Same-Sex Marriage & Family Law


By: Partner, Casey J. Marticorena, Esq., Certified Family Law Specialist

In the recent SCOTUS decision in Obergefell v. Hodges, the Court found that the Fourteenth Amendment requires a State to license a marriage between two people of the same sex and to recognize a marriage between two people of the same sex when their marriage was lawfully licensed and performed out-of-State. Put simply, same-sex marriage is now legal in all 50 states.

The Court’s decision expresses that “marriage is a keystone of the Nation’s social order.” Justice Kennedy’s decision recites what will certainly become one of the most quoted legal passages arising from this historical event:

No union is more profound than marriage, for it embod­ies the highest ideals of love, fidelity, devotion, sacrifice, and family. In forming a marital union, two people be­come something greater than once they were.

It would misunderstand these men and women to say they disrespect the idea of marriage. Their plea is that they do respect it, respect it so deeply that they seek to find its fulfillment for themselves. Their hope is not to be con­demned to live in loneliness, excluded from one of civiliza­tion’s oldest institutions. They ask for equal dignity in the eyes of the law. The Constitution grants them that right.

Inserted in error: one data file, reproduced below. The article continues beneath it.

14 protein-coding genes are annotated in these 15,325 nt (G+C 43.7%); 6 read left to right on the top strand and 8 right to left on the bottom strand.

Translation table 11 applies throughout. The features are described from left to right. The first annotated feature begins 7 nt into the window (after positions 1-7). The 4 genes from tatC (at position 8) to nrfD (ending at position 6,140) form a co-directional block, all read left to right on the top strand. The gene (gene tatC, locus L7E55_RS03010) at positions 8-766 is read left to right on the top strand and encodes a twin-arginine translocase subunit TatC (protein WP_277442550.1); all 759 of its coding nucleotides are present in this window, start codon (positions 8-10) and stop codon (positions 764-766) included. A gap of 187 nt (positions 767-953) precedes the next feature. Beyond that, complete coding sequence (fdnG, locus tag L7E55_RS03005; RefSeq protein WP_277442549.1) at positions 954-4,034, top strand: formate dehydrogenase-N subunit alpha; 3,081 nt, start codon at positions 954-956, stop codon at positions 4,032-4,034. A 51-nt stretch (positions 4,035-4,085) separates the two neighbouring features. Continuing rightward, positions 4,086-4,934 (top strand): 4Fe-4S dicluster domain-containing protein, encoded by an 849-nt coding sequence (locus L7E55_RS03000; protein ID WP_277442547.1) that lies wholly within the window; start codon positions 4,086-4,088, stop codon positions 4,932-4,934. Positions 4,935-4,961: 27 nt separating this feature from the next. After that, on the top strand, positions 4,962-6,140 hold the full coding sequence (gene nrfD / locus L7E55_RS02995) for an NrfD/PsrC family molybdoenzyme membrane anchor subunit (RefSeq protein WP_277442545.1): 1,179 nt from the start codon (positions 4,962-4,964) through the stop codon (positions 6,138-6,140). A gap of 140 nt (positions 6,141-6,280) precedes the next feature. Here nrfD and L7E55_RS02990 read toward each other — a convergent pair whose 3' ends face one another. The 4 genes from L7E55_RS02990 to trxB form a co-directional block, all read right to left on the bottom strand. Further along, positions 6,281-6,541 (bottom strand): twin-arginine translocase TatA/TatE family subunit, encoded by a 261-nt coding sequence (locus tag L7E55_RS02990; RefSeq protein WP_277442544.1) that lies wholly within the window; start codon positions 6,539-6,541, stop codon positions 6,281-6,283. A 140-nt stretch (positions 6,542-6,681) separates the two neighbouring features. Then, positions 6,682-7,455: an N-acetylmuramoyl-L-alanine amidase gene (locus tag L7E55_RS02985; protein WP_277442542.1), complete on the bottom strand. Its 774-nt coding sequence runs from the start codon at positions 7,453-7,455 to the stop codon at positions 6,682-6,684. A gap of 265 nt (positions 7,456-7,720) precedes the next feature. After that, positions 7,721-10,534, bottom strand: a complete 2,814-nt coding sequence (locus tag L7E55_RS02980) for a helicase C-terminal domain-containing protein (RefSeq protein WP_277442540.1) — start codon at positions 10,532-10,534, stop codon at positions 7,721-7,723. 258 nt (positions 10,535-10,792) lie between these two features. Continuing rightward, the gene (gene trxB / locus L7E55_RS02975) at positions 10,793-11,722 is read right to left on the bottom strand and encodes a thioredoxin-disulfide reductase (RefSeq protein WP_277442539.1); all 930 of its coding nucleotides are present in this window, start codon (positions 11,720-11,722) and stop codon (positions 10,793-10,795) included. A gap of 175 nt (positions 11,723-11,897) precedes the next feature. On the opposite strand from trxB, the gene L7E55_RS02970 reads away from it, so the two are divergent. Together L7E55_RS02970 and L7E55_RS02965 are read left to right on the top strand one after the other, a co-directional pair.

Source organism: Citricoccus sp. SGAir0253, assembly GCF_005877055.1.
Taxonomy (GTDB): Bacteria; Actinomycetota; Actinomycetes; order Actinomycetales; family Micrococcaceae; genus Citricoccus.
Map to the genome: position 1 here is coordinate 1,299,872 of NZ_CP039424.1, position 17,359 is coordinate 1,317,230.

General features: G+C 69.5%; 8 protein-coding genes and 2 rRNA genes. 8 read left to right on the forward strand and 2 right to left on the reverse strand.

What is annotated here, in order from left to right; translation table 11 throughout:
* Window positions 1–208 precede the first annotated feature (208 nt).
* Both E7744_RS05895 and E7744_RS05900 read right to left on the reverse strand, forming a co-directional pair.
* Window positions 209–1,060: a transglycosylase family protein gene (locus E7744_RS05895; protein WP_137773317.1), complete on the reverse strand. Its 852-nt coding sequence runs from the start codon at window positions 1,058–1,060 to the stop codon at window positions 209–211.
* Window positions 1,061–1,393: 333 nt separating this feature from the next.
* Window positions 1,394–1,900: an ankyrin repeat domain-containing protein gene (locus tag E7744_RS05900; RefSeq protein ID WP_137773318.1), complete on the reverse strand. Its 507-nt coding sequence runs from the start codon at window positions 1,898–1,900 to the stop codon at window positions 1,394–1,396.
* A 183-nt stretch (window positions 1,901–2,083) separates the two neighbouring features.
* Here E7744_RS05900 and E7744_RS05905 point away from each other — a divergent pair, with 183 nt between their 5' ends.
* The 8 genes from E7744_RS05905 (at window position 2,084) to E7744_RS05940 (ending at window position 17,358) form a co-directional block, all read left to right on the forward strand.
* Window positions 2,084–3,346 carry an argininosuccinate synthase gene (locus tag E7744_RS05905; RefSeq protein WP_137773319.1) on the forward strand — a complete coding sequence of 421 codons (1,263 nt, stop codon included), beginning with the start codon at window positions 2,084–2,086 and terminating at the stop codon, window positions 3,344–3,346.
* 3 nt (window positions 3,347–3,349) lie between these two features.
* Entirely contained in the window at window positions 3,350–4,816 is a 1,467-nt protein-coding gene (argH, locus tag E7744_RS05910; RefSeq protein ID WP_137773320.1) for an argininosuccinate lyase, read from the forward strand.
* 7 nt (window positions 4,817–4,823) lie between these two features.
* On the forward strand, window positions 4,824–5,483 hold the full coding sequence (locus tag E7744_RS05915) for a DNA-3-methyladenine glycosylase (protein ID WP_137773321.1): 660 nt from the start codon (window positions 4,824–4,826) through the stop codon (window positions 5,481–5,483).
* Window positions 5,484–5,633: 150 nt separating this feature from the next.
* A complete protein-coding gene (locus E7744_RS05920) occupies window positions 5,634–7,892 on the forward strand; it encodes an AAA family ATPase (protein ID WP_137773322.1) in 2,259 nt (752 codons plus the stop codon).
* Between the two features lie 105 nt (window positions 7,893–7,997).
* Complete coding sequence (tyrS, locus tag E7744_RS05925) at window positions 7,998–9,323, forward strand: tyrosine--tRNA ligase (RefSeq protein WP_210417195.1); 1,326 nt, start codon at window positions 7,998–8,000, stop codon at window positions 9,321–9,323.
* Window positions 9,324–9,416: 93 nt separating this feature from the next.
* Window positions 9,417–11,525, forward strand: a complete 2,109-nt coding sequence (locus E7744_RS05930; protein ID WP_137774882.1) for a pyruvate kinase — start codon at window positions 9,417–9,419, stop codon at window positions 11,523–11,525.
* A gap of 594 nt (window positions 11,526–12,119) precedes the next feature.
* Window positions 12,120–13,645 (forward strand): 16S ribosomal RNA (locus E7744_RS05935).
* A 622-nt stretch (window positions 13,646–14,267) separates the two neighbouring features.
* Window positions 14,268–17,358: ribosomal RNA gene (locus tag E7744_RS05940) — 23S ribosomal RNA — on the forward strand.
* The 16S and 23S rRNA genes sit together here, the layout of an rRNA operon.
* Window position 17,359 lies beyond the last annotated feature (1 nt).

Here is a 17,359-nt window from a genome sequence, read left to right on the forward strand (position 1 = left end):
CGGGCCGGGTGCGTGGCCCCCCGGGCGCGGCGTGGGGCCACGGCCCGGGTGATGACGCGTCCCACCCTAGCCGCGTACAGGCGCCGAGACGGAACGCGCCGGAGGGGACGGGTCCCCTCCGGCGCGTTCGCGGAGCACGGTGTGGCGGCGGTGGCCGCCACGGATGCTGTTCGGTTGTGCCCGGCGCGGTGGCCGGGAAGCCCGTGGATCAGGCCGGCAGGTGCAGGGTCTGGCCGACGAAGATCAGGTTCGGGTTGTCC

The decision undoubtedly has societal impact. But what are the practical impacts to family law and the family law litigant? Here are a few anticipated outcomes in California:

1. Family Code and Community Property Law: Since same-sex marriage is now legal, family law issues such as custody, support, dissolution and division of property, will be governed by the California Family Code and community property laws. Community property law maintains that all property acquired during marriage is presumed to be community property and therefore divided equally upon divorce.

2. Prenuptial Agreements: We will see same-sex couples taking advantage of the protections afforded in the Uniform Premarital Agreement Act which has been adopted in California and is part of our Family Code.

3. Divorces and Further Congestion of Family Court: With more marriages, come more divorces. It is no secret that California, and Los Angeles specifically, have a terrible problem with litigation delay, court closures and lack of resources for self-represented litigants. Fortunately, there are various ways your family law attorney can help you navigate through the legal process to avoid unnecessary delays.

In sum, family law litigants can expect to see some practical changes as a result of this recent decision. With this in mind, it is advisable to seek counsel from a Certified Family Law Specialist or an attorney who practices solely in family law to handle your matter for an optimum resolution.